The sharp jab at the crusty, Victorian era British upper crust in Ernest in Love, with Book and Lyrics by Anne Croswell, Music by Lee Pockriss, and directed by Rick Wade, is not too farfetched from today’s ongoing drama with the coddled, undertaxed One Percent.
In England’s late 1800s, every movement of the upper class nobility was governed by strict rules of behavior from what to wear and when to wear it, to when a woman could be seen in the company of a man.
Oscar Wilde was at his pinnacle of success when his Ernest made its stage debut – and it was quickly eclipsed by his slide, a few months later, into disgrace and imprisonment.
For a brief moment, critics hailed the show’s high farce and witty dialog, discreetly avoiding the biting social message he was sending about the artificiality of the rigid, frigid Victorian society.
The set and floor, designed by Edd Miller, was a source of fascination throughout the show. Within the confines of the black box, Miller created myriad shifting scenes with clever transformations of what appeared to be wooden boxes painted to resemble low brick walls. With a quick whisk, the bricks were covered with trompe l’oeil clothes that resembled chairs, elegant wooden tables, chaise lounges and, early on, a street of busy village shops.
The floor was sponge painted and hand-detailed with a sprawling abstract floral design. The black walls were brightened with cutouts of heart-shaped flower covered trellises, palm leaves, and sponge painted trees and fir trees.
Thanks to Frank A. Florentine, the audience was entertained during the musical’s prologue, with a neon pastel lightshow. Lights flickered from the ceiling – a ceiling that contained other surprises as the show progressed.
The design concepts for the cast’s costumes were evocative of the era. The men’s detachable wing tip collars were suggested by pulling up a modern shirt collar and pressing down the collar to form the wings. Their jackets were tailored and crisp.
The one sour note of the show was the costumes of the two young female leads, Jureckson and Wade, which were especially ill-fitting and poorly constructed. It was painful to look at the back view of Jureckson when she was wearing a lavender, lace lavished dress. The seams were bunchy and had never seen an iron. Ditto for the blue jacket she wears in the first act. The yellow dress Wade wore in the second act was a shapeless lemon mu-mu that did nothing to show off her curvy figure. Thankfully, her soaring voice and subtle acting helped to obscure the unflattering costuming.
The show opens with the man servants Perkins (Nick Beschen) and Lane (Greg Jones) moving through the marketplace. The vendors, including the Greengrocer (Greg Anderson), the Bootmaker (Doug Dillner) Piano Teacher and Dance Master (Heather Tuckfield), and Tobacconist (Rob Glass) – all complaining about the massive unpaid tabs run up by the listless upper class, many of whom didn’t work and felt no obligation to pay their debts.
Perkins and Lane lead the merchants – who did double duty as scene changers throughout the production – in “Come Raise Your Cup.”
“Come raise your cup to the upper classes, who we revere …Raise you cup to the rules to which they seldom adhere …”
Perkins and Lane grab some of the vendors’ offerings, including a basket of fresh vegetables and a pair of new leather boots.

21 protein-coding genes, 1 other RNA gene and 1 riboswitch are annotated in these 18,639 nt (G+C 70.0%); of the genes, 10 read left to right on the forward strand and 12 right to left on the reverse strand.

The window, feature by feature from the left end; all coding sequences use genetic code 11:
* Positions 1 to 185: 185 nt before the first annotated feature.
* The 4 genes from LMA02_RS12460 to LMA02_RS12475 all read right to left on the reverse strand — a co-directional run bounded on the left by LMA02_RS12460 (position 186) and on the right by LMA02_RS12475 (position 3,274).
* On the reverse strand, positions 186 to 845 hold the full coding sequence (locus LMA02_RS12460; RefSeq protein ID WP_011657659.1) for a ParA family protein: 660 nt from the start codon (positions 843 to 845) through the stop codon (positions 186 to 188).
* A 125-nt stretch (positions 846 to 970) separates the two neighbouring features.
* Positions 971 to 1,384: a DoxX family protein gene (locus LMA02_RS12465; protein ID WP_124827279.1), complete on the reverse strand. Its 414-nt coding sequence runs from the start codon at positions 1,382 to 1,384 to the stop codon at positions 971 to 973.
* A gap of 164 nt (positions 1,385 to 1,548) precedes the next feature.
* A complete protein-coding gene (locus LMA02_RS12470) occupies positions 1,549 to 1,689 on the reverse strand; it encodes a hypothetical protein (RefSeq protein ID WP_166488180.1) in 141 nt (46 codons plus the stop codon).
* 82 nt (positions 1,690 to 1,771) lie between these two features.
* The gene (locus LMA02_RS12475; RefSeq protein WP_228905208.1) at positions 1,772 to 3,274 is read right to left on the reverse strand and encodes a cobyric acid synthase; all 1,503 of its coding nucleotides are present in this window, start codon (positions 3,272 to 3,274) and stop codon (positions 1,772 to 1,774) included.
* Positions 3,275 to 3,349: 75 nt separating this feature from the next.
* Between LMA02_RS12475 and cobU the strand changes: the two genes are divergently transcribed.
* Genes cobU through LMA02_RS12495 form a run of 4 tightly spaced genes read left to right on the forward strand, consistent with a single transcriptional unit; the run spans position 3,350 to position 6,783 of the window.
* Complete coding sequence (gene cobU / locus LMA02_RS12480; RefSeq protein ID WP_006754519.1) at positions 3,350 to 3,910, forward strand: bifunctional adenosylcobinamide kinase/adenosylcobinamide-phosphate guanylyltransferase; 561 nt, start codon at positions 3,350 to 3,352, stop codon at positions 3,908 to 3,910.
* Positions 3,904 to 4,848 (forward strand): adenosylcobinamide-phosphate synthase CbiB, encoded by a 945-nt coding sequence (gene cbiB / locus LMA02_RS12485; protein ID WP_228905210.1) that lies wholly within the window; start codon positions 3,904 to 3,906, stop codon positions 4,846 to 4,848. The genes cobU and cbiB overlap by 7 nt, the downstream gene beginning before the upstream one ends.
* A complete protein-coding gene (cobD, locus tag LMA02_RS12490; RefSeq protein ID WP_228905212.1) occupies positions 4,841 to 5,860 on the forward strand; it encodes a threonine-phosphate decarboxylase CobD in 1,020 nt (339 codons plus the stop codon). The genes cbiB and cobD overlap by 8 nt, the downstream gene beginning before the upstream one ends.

“Put it on his tab,” they say as they depart.
The scene shifts to the flat of Ernest Worthing (Eric Hufford), who is planning to propose to Gwendolen Fairfax (Erica Jureckson). His main obstacle is her by-the-rulebook mother Lady Bracknell (Barbara Bartos).
At the same time, Gwendolen, sure Worthing will propose, is trying on hat after hat to find the right one for the occasion. She and her maid Alice (Natalie Nankervis) sing “The Hat” as they scurry to find the correct chapeau.
Quickly, we learn Ernest Worthing leads a double life.
He visits a friend, Algernon Moncrieff (Steven Baird), who uses the ruse of going frequently to the countryside to visit an imaginary ill friend named “Bunbury.”
Despite his own deceptive life, Moncrieff accuses Worthing of living a lie. He’s found Worthing’s cigarette case with an inscription saying it was given to “Uncle Jack Worthing” by “little Cecily.”
In the countryside, living with him is his ward Cecily Cardew (Sara Wade). Jack has told her “Ernest Worthing” is his dissolute older brother. When the countryside gets boring, Jack claims he must go deal with the wastrel “Ernest” in the city.
Intrigued, Moncriefrieff decides he wants to meet Cecily. Worthing will have none of that and refuses to tell him where his country house is located, and meanwhile, Lady Bracknell will not allow Gwendolyn to marry him.
This sets in motion a chain of events where all the main characters wind up at Worthing’s country estate.
The scene stealer in this show was Duncan Hood as Dr. Chasuble, an Anglican minister with evolving attitudes about celibacy. His sudden momentary shift, late in the play, to a reprise of his early military career brought the house down.
The show’s music was produced by Right on Cue Services in Utah. After a few minutes, though, one forgot the musicians were not in a nearby pit.
The acting and vocal performances, and comedic timing of Greg Jones, Eric Hufford, Erica Jureckson, Steven Baird, Duncan Hood and Sara Wade – especially Sara Wade – are excellent.
Jones, Hufford and Baird must have been Vaudeville comedians in an earlier incarnation. Their quick gestures and lightning fast movements were a delight to watch.
Ernest in Love at The Colonial Players in downtown Annapolis is a witty, intelligent and imaginative staging of the musical, which had its Off Broadway debut in 1960. As directed by Rick Wade and choreographed by Lindsay Zetter, the production is top-notch as is the cast.
Running Time: Two hours and 30 minutes, including a 15-minute intermission.